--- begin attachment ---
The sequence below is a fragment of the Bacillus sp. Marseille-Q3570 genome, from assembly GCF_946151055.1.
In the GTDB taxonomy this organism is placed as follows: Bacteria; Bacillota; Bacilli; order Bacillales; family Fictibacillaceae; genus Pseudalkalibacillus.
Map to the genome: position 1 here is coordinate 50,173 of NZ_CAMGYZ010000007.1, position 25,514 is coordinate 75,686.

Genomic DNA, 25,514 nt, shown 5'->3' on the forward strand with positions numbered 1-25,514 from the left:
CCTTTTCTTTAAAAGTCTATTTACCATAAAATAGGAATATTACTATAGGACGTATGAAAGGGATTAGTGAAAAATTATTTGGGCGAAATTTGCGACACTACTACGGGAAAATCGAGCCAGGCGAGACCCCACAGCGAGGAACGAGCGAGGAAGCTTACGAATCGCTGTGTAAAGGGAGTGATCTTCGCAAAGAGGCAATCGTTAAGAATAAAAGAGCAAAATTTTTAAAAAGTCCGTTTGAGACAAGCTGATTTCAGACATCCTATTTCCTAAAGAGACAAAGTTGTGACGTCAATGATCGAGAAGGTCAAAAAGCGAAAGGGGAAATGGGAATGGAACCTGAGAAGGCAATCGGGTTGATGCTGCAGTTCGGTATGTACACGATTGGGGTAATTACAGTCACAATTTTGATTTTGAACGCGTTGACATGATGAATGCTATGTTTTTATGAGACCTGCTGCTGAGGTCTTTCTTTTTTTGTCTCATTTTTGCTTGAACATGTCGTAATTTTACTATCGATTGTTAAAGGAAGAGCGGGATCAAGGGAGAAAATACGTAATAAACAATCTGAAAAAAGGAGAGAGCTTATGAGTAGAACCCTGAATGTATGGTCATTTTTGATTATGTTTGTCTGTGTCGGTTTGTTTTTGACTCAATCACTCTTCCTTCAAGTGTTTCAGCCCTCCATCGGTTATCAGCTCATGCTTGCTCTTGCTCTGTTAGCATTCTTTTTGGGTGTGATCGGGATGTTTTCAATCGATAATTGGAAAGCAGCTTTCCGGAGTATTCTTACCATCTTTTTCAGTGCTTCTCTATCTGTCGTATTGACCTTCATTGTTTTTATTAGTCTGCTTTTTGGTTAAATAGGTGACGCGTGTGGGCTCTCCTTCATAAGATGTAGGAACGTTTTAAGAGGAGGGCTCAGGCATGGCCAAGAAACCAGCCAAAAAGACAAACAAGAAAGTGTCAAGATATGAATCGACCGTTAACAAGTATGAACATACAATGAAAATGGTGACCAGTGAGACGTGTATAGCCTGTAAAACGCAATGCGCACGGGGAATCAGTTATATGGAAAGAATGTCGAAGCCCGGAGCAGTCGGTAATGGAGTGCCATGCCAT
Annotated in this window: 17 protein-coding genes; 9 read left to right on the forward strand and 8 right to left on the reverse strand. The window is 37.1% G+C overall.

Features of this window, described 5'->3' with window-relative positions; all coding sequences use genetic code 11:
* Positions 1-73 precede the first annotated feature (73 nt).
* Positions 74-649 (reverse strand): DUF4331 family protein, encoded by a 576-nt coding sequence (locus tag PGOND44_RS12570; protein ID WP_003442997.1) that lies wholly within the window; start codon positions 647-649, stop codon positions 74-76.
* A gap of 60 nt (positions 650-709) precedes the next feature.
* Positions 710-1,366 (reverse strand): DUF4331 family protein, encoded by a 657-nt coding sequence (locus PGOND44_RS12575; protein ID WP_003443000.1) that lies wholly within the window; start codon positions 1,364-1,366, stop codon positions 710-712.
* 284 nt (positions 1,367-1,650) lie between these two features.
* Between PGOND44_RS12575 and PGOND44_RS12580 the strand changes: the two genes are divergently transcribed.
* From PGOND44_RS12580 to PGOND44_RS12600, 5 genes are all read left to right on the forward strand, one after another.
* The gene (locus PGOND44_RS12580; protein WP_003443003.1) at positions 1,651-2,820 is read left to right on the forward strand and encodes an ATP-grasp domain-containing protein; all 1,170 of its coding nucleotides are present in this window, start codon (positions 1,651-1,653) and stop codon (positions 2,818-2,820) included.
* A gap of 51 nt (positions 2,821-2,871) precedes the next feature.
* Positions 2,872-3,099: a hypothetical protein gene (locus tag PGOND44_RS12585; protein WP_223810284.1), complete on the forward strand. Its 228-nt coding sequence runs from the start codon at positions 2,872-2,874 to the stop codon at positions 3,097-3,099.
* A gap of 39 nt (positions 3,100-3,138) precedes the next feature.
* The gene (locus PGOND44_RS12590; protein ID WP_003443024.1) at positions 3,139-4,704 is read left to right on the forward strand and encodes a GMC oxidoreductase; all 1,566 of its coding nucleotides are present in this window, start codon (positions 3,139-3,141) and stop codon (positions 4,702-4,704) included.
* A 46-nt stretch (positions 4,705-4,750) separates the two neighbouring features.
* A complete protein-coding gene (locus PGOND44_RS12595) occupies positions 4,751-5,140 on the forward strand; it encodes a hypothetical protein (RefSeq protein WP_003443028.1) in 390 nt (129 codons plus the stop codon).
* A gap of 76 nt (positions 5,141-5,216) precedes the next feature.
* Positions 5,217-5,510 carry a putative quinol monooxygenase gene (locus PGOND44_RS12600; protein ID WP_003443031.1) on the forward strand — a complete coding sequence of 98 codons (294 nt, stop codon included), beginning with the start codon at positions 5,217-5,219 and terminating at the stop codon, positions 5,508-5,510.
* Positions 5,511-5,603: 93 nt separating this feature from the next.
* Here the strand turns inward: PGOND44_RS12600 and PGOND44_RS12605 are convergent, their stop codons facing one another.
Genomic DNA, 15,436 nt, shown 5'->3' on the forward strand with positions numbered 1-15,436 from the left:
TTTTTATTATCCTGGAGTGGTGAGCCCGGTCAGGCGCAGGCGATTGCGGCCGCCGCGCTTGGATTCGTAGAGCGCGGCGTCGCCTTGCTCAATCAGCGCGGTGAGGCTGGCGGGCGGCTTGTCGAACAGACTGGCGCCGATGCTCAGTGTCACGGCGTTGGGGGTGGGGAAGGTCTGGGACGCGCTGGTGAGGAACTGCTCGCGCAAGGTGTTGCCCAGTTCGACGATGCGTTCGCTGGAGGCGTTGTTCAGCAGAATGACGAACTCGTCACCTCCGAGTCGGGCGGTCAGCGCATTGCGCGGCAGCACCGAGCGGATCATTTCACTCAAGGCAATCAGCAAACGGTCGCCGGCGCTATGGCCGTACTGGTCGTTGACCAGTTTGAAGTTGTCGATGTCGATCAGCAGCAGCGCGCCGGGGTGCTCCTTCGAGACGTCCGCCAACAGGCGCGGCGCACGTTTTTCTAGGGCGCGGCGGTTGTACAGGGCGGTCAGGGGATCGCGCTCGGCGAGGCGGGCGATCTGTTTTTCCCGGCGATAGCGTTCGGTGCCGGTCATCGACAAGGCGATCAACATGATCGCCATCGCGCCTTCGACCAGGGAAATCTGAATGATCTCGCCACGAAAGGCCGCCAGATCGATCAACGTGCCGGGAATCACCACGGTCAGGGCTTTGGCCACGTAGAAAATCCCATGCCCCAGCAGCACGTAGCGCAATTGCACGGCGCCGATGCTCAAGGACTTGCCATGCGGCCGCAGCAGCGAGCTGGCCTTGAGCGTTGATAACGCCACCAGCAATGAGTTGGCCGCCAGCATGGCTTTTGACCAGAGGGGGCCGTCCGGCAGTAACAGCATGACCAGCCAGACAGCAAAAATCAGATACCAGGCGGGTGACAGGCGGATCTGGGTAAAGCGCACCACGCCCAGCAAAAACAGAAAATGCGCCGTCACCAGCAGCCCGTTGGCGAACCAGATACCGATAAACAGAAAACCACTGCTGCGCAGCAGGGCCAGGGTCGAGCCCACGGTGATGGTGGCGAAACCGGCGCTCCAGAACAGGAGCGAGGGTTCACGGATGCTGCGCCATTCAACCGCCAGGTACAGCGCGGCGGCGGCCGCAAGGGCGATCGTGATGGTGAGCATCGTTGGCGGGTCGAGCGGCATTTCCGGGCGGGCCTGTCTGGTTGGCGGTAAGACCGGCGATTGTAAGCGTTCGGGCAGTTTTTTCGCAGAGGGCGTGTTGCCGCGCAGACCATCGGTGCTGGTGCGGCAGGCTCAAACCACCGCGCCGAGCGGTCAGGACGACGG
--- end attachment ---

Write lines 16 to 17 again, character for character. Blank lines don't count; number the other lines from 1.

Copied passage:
* A gap of 51 nt (positions 2,821-2,871) precedes the next feature.
* Positions 2,872-3,099: a hypothetical protein gene (locus tag PGOND44_RS12585; protein WP_223810284.1), complete on the forward strand. Its 228-nt coding sequence runs from the start codon at positions 2,872-2,874 to the stop codon at positions 3,097-3,099.